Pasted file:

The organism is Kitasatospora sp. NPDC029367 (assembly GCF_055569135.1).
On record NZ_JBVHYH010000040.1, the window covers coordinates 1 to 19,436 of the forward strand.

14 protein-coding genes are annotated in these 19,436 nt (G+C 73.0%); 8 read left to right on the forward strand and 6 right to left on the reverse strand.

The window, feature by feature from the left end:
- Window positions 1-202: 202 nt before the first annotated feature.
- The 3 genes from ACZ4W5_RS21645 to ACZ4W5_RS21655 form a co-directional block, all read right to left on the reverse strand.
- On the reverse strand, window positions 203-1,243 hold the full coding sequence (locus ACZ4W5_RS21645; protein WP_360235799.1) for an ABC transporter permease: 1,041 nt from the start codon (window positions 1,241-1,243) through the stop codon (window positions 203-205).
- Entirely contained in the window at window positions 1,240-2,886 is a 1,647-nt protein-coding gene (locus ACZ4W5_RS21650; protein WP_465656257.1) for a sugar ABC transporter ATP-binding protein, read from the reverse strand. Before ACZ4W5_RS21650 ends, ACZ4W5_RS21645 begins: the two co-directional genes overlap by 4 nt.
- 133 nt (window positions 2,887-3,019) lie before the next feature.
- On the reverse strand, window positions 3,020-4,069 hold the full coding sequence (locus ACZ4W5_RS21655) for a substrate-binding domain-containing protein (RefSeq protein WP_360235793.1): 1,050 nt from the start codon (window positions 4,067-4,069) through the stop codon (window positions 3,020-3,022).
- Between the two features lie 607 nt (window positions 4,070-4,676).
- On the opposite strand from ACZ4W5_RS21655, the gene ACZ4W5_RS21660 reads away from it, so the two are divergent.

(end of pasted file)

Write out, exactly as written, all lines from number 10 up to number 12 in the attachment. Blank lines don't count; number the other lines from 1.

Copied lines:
- On the reverse strand, window positions 3,020-4,069 hold the full coding sequence (locus ACZ4W5_RS21655) for a substrate-binding domain-containing protein (RefSeq protein WP_360235793.1): 1,050 nt from the start codon (window positions 4,067-4,069) through the stop codon (window positions 3,020-3,022).
- Between the two features lie 607 nt (window positions 4,070-4,676).
- On the opposite strand from ACZ4W5_RS21655, the gene ACZ4W5_RS21660 reads away from it, so the two are divergent.